Boxers know how important it is to have a strong core. True core strength goes much deeper than those toned abs – it starts in the gut.
So much of our health is determined by our digestive system. It is where our bodies process food into fuel, powering every function in our bodies. New DNA research has revealed a direct link between the popularity of the so-called Western diet, consisting of processed foods, and the rise of autoimmune diseases worldwide.
While vast amounts of research over the past few decades have offered us warning signs, this most recent revelation should be a wake-up call for everyone. The COVID-19 pandemic has underscored this urgency by revealing that patients with underlying autoimmune disorders had more complications and worse outcomes combatting the virus.
We know the root cause of many major health conditions can be managed by simple lifestyle changes, such as a healthier diet, so why wouldn’t we want to target the problem at its source? Let's dig in to help you identify the signs of poor gut health and the tips to get your gut back on track.
Why Is Gut Health So Important
The human body contains over 40 trillion bacteria, the majority of which live in our digestive system. These are known as the gut microbiome, a delicate balance of good gut bacteria that perform essential functions for our overall health. Imbalances in your gut microbiome cause inflammation, leading to issues throughout the body.
Body systems directly linked to gut health include:
The immune system is your body’s defense system against all harmful invaders. Poor gut health can turn your immune system against your own body, causing autoimmune diseases.
The endocrine system is your body’s chemical messaging system, which is responsible for a variety of roles, including chemical and hormone regulation, metabolism, development, and growth.
Brain and Nervous System
The brain and nervous system are your body’s central control and command center that includes over 500 million neurons in your gut alone. Together, they form a connection known as the gut-brain axis.
Signs of an Unhealthy Gut
Gastrointestinal upset may be the most obvious sign of an unhealthy gut, but it is far from the only symptom to watch out for. Since major body systems are intrinsically linked to your gut microbiome, digestive imbalances can wreak havoc on a lot of main bodily functions.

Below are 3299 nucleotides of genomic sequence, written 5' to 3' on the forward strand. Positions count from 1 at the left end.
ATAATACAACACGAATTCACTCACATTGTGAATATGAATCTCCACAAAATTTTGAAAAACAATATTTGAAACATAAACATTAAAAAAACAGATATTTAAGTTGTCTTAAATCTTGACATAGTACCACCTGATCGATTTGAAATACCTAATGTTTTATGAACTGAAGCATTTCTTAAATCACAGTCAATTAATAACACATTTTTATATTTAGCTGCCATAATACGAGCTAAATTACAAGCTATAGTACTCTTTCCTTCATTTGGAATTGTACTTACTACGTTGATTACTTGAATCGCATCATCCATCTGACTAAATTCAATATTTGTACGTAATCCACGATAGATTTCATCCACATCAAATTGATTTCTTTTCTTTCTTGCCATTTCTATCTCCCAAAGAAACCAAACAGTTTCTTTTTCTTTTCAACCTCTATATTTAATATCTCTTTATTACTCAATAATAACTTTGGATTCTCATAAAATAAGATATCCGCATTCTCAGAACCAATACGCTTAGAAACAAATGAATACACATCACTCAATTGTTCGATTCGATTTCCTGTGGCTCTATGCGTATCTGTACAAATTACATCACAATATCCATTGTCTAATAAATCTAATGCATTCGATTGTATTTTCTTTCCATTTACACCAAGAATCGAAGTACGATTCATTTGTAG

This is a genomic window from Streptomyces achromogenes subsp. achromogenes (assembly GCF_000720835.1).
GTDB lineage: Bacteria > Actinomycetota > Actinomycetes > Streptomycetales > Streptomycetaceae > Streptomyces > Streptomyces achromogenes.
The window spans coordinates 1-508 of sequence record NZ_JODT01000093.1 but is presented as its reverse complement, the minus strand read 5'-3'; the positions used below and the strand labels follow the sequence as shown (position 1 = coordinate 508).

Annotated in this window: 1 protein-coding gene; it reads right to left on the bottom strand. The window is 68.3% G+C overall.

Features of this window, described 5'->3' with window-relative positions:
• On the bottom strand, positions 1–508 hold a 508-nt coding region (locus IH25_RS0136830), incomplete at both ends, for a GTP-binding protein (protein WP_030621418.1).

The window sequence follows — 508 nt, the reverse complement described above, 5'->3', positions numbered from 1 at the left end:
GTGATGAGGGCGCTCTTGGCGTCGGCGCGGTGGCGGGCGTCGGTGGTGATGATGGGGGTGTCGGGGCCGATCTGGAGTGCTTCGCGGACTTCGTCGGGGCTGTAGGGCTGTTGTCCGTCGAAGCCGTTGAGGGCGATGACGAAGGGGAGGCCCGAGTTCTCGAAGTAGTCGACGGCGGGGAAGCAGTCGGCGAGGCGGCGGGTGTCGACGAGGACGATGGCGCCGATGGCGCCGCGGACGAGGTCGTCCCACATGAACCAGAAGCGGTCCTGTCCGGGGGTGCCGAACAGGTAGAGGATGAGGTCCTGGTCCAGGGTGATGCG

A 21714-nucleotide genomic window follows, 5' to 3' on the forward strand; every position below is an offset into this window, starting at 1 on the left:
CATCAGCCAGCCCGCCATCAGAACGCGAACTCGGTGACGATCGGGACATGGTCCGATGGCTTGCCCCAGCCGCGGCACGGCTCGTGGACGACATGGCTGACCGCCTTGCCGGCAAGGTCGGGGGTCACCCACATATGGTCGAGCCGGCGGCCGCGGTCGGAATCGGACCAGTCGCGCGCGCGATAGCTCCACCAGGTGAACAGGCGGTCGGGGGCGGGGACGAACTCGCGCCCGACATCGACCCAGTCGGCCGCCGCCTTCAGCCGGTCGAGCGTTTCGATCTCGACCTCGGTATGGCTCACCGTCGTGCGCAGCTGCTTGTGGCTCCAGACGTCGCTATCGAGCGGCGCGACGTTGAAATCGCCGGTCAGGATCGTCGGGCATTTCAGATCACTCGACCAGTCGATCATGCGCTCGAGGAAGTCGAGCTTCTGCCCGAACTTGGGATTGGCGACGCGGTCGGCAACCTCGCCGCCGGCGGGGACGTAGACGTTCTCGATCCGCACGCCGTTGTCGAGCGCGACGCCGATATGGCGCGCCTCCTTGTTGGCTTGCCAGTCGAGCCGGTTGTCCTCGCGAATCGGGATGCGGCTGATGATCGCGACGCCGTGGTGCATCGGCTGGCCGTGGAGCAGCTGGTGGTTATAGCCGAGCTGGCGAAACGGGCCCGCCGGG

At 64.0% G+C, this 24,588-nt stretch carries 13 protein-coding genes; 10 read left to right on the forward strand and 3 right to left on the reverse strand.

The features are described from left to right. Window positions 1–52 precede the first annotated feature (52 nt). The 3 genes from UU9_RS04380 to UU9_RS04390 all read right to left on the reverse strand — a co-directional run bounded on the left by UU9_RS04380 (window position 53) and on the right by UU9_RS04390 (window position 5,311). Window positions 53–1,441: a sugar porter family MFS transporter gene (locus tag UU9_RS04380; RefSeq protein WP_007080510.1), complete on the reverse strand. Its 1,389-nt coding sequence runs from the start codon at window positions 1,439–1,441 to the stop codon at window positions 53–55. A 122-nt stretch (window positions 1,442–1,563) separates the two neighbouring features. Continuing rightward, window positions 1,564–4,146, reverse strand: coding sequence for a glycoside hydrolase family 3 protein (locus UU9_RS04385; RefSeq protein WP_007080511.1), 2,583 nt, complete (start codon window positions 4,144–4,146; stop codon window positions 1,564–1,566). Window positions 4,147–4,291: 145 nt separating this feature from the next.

Symptoms of digestive problems include:
Indigestion, bloating, irregular bowel movements, and other common stomach conditions can all be tied to poor gut health.
Abnormal sleep patterns
Poor quality sleep can hinder important digestive work that regulates our food intake. Ignoring gut health problems can cause abnormal sleep patterns, including insomnia, oversleeping, and generalized fatigue.
The science behind feeling “hangry” is directly associated with your body's serotonin level which is mostly produced in the gut. Imbalances in the gut can result in imbalances in your serotonin levels.
Unexplained weight gain or loss
When your gut isn’t functioning well, your metabolism may be impacted causing weight fluctuations. For instance, not eating will trigger your body into 'starvation mode’ causing your body to conserve food and store it as fat.
A lack of good gut bacteria can cause your body to crave sugar and junk food, which only worsens the issue.
If you’ve suddenly had trouble digesting foods that never used to cause problems, it could mean an unhealthy gut.
An unhealthy gut can cause skin dryness, irritation, or conditions like eczema. Inflammation in the gut, which can be caused by certain food intolerances or an unhealthy and unbalanced diet, can lead to a "leaky gut." In these instances, certain proteins "leak" out into the body and irritate the skin.
Autoimmune diseases include several conditions, including lupus, irritable bowel syndrome (IBS), type 1 diabetes, multiple sclerosis, and rheumatoid arthritis.
How can I improve my gut health?
The most important thing you can do to improve your gut health is to eat a healthier diet. Eating a clean diet that is rich in anti-inflammatory foods should be your first priority. Other factors such as hydration, proper sleep, and regular exercise play a major role in bringing your whole body back into balance, but the initial healing begins on your plate.
What else can I do for my gut health?
The influence your gut health has on our wellbeing reminds us of how interconnected all our body’s systems truly are. To maintain your digestive health – and improve your overall health – simple lifestyle changes can make a huge difference.
Improve sleep hygiene
This includes creating a regular sleep schedule as well as getting a solid 7-9 hours of sleep every night.
Drink water regularly throughout the day, increasing intake on days with intense physical training.
Stress reduction ties in closely with regular exercise, as high-intensity exercise is proven to improve mental health.
Your digestive health impacts your entire body and when overlooked can even result in long-term autoimmune disease. In a society that focuses so much on dealing with symptoms, the best thing you can do for yourself is to proactively target the cause.
Taking health inspiration from boxers is usually a solid choice, and gut health is no different. Boxers know how to keep their fuel processing system in a peak working state, staying in fighting shape by living a healthy lifestyle from what they eat to how much they sleep. Making these simple choices every day can make all the difference in your health, but it’s not always easy to get started.
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